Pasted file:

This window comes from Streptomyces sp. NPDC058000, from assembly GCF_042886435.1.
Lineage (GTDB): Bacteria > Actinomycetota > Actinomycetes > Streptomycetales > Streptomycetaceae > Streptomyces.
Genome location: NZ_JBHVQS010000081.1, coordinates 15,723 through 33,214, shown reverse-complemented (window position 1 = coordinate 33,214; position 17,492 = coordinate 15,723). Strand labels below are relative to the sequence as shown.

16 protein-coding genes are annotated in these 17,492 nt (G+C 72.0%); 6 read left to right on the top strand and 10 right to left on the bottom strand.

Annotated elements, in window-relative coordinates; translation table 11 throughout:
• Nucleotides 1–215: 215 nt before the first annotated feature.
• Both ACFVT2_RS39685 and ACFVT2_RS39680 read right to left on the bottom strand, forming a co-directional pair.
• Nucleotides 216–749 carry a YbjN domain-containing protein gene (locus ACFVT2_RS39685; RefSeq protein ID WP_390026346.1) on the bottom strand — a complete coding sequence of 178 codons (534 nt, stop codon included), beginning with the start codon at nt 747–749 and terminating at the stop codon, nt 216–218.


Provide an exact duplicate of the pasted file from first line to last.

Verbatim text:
This window comes from Streptomyces sp. NPDC058000, from assembly GCF_042886435.1.
Lineage (GTDB): Bacteria > Actinomycetota > Actinomycetes > Streptomycetales > Streptomycetaceae > Streptomyces.
Genome location: NZ_JBHVQS010000081.1, coordinates 15,723 through 33,214, shown reverse-complemented (window position 1 = coordinate 33,214; position 17,492 = coordinate 15,723). Strand labels below are relative to the sequence as shown.

16 protein-coding genes are annotated in these 17,492 nt (G+C 72.0%); 6 read left to right on the top strand and 10 right to left on the bottom strand.

Annotated elements, in window-relative coordinates; translation table 11 throughout:
• Nucleotides 1–215: 215 nt before the first annotated feature.
• Both ACFVT2_RS39685 and ACFVT2_RS39680 read right to left on the bottom strand, forming a co-directional pair.
• Nucleotides 216–749 carry a YbjN domain-containing protein gene (locus ACFVT2_RS39685; RefSeq protein ID WP_390026346.1) on the bottom strand — a complete coding sequence of 178 codons (534 nt, stop codon included), beginning with the start codon at nt 747–749 and terminating at the stop codon, nt 216–218.